I'm sure the overall arc of the story has remained true, but the writers have had to deviate from their original plans a number of times. One such occasion that comes to mind is when they killed off Mr. Eko. Originally, they envisioned making him central to the story, but after the actor that plays Eko wanted out, they transferred much of that storyline onto John Locke.
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Old 05-03-2009, 03:43 PM   #687
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But like I said before, maybe he sacrificed his Island Self so his mother would be shocked enough to leave his 1977 Child Self alone and not force him back to the island. I think that this is a tangent universe they have created.
Assuming there is one timeline, we have already seen what Faraday's mother does. It's evident to me in the episode that when she continually pushes Daniel to follow a path of science, she knows that he will one day travel to the past, and she will kill him. She knows it when she talks to Widmore, and Daniel himself said it as his dying words.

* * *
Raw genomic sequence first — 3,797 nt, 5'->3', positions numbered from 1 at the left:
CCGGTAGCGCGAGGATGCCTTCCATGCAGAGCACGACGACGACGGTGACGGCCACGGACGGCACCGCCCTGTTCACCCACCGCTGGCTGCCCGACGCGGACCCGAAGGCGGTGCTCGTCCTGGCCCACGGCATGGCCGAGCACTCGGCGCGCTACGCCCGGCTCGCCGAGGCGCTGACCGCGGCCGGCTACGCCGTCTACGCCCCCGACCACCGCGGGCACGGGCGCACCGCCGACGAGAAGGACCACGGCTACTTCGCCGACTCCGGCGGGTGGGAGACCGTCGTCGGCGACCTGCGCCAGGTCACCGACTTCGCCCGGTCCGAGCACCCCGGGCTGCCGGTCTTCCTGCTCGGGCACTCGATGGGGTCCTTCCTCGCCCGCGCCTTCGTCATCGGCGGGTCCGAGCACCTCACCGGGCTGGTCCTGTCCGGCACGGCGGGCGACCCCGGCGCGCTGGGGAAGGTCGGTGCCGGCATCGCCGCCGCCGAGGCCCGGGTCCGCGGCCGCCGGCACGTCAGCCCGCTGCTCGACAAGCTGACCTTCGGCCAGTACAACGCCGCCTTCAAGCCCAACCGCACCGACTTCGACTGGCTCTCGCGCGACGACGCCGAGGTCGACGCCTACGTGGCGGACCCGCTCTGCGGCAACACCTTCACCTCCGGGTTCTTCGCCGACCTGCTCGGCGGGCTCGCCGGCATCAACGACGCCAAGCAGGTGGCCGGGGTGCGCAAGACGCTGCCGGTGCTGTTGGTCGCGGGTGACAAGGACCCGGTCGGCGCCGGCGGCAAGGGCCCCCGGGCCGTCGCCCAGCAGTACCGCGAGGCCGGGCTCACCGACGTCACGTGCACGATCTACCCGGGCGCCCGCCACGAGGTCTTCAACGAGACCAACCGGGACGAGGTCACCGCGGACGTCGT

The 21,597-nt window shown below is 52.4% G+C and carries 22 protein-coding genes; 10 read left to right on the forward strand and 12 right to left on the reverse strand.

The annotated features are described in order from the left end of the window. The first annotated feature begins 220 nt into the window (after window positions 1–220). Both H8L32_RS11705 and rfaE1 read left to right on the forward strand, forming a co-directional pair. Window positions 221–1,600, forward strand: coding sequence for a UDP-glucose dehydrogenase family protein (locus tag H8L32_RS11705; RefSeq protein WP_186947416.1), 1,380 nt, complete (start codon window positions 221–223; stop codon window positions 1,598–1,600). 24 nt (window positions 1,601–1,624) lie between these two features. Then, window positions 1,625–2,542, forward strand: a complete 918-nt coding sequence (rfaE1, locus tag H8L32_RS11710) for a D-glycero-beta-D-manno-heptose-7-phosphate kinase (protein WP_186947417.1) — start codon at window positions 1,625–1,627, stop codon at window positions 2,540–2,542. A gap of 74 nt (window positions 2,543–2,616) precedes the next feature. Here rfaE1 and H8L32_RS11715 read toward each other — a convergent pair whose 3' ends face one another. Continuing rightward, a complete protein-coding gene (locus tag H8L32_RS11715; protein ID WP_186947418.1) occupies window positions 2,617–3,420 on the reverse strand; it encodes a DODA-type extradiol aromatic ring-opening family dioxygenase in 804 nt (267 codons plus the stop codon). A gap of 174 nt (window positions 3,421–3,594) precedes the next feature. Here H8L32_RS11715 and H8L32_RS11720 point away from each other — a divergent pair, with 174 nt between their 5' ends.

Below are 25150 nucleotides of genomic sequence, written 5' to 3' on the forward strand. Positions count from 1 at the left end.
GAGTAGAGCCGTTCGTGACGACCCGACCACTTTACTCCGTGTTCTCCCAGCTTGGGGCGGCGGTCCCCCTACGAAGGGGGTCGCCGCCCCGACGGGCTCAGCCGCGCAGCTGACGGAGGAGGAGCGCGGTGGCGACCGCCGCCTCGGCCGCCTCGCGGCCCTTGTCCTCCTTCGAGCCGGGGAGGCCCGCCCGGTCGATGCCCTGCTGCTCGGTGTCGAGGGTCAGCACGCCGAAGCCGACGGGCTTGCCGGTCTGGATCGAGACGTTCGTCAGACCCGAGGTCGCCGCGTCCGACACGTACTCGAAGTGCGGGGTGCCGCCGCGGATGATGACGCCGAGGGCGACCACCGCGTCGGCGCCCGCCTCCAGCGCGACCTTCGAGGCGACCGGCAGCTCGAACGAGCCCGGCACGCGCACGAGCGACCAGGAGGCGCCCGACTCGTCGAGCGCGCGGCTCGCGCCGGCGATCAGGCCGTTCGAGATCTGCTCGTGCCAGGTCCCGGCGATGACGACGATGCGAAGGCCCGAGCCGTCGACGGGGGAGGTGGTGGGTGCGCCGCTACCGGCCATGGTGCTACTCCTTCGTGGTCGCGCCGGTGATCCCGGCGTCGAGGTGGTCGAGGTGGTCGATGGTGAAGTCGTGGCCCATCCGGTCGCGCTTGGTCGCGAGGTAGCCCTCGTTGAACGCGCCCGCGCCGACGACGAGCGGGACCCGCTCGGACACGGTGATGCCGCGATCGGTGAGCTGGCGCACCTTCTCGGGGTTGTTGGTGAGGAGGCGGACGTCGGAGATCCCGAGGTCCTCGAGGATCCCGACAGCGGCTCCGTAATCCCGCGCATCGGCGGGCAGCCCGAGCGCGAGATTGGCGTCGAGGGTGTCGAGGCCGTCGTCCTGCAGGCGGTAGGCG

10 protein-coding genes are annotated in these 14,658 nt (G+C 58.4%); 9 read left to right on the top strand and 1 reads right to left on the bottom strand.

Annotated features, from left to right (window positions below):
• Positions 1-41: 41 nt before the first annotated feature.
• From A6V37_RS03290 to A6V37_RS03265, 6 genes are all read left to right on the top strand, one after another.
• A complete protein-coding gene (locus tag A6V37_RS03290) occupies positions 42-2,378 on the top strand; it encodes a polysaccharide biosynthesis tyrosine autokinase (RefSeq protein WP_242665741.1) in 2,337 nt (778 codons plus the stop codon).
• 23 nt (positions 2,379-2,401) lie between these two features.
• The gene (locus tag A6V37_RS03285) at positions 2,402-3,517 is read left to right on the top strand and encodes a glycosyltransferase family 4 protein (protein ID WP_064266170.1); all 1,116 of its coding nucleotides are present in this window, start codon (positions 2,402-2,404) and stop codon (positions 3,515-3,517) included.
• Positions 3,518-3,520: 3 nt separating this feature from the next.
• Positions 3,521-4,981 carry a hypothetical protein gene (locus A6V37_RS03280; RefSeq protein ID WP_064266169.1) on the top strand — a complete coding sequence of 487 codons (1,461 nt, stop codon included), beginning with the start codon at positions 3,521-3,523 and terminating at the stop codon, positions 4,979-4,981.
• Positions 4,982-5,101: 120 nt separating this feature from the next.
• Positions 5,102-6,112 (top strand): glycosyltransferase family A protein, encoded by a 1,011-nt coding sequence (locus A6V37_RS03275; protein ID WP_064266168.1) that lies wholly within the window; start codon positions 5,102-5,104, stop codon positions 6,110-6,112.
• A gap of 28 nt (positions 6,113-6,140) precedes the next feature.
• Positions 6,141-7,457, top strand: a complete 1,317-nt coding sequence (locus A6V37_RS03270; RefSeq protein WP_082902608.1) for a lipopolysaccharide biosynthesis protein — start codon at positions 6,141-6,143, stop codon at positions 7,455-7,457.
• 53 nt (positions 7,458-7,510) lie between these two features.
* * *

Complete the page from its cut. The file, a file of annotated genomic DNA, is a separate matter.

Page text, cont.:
I'm brought back to what she told Ben Linus at the start of the season, that if the Oceanic Six do not make it back to the island within 70 hours, "God help us all." In my mind, she's like a Time Cop, making sure that everything happens as it should, or else there may be unforeseen and possibly dire circumstances for all of humanity. This is why she sent Daniel back, even knowing what would happen to him. He had work to do, and set a chain of events in motion that would happen as they always had. She sacrificed him for the greater good.